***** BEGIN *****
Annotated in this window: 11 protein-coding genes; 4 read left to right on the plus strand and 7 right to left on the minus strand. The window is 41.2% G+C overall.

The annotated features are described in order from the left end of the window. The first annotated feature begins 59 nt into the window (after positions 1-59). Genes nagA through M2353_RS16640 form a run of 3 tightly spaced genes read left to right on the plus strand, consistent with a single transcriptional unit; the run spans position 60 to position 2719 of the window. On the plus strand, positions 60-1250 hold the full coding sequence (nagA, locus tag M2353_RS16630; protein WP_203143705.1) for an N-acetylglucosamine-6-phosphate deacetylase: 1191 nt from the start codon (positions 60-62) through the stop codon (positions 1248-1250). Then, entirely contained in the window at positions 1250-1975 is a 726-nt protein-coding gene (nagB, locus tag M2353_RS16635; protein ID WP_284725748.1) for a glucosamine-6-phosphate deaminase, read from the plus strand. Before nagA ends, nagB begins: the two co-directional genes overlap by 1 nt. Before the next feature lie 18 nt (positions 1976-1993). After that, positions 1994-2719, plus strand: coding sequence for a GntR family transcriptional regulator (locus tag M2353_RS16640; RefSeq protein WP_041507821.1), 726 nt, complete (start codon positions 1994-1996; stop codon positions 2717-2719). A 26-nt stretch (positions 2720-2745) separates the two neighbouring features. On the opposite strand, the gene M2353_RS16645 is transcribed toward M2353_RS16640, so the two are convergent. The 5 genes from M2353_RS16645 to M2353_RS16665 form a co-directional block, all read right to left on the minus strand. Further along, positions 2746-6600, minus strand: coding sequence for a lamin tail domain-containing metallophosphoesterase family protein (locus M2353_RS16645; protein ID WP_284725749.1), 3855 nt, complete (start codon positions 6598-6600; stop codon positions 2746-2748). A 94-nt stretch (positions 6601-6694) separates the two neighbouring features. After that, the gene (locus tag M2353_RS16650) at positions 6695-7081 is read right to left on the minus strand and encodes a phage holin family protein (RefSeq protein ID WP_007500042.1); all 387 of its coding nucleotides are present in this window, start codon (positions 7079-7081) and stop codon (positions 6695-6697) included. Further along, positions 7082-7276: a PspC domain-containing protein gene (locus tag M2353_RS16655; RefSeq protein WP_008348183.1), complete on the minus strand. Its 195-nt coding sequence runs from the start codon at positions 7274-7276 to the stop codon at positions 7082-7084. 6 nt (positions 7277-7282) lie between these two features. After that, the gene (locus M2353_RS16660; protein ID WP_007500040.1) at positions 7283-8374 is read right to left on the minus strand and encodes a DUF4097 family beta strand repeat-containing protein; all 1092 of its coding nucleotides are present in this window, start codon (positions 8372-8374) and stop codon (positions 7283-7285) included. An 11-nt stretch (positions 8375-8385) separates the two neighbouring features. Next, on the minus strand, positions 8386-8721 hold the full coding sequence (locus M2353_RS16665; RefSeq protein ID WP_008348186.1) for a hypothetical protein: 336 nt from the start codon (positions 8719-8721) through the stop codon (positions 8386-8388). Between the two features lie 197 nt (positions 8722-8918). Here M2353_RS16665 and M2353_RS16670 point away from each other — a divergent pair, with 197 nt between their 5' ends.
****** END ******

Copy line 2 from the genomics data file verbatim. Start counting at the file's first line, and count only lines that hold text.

The annotated features are described in order from the left end of the window. The first annotated feature begins 59 nt into the window (after positions 1-59). Genes nagA through M2353_RS16640 form a run of 3 tightly spaced genes read left to right on the plus strand, consistent with a single transcriptional unit; the run spans position 60 to position 2719 of the window. On the plus strand, positions 60-1250 hold the full coding sequence (nagA, locus tag M2353_RS16630; protein WP_203143705.1) for an N-acetylglucosamine-6-phosphate deacetylase: 1191 nt from the start codon (positions 60-62) through the stop codon (positions 1248-1250). Then, entirely contained in the window at positions 1250-1975 is a 726-nt protein-coding gene (nagB, locus tag M2353_RS16635; protein ID WP_284725748.1) for a glucosamine-6-phosphate deaminase, read from the plus strand. Before nagA ends, nagB begins: the two co-directional genes overlap by 1 nt. Before the next feature lie 18 nt (positions 1976-1993). After that, positions 1994-2719, plus strand: coding sequence for a GntR family transcriptional regulator (locus tag M2353_RS16640; RefSeq protein WP_041507821.1), 726 nt, complete (start codon positions 1994-1996; stop codon positions 2717-2719). A 26-nt stretch (positions 2720-2745) separates the two neighbouring features. On the opposite strand, the gene M2353_RS16645 is transcribed toward M2353_RS16640, so the two are convergent. The 5 genes from M2353_RS16645 to M2353_RS16665 form a co-directional block, all read right to left on the minus strand. Further along, positions 2746-6600, minus strand: coding sequence for a lamin tail domain-containing metallophosphoesterase family protein (locus M2353_RS16645; protein ID WP_284725749.1), 3855 nt, complete (start codon positions 6598-6600; stop codon positions 2746-2748). A 94-nt stretch (positions 6601-6694) separates the two neighbouring features. After that, the gene (locus tag M2353_RS16650) at positions 6695-7081 is read right to left on the minus strand and encodes a phage holin family protein (RefSeq protein ID WP_007500042.1); all 387 of its coding nucleotides are present in this window, start codon (positions 7079-7081) and stop codon (positions 6695-6697) included. Further along, positions 7082-7276: a PspC domain-containing protein gene (locus tag M2353_RS16655; RefSeq protein WP_008348183.1), complete on the minus strand. Its 195-nt coding sequence runs from the start codon at positions 7274-7276 to the stop codon at positions 7082-7084. 6 nt (positions 7277-7282) lie between these two features. After that, the gene (locus M2353_RS16660; protein ID WP_007500040.1) at positions 7283-8374 is read right to left on the minus strand and encodes a DUF4097 family beta strand repeat-containing protein; all 1092 of its coding nucleotides are present in this window, start codon (positions 8372-8374) and stop codon (positions 7283-7285) included. An 11-nt stretch (positions 8375-8385) separates the two neighbouring features. Next, on the minus strand, positions 8386-8721 hold the full coding sequence (locus M2353_RS16665; RefSeq protein ID WP_008348186.1) for a hypothetical protein: 336 nt from the start codon (positions 8719-8721) through the stop codon (positions 8386-8388). Between the two features lie 197 nt (positions 8722-8918). Here M2353_RS16665 and M2353_RS16670 point away from each other — a divergent pair, with 197 nt between their 5' ends.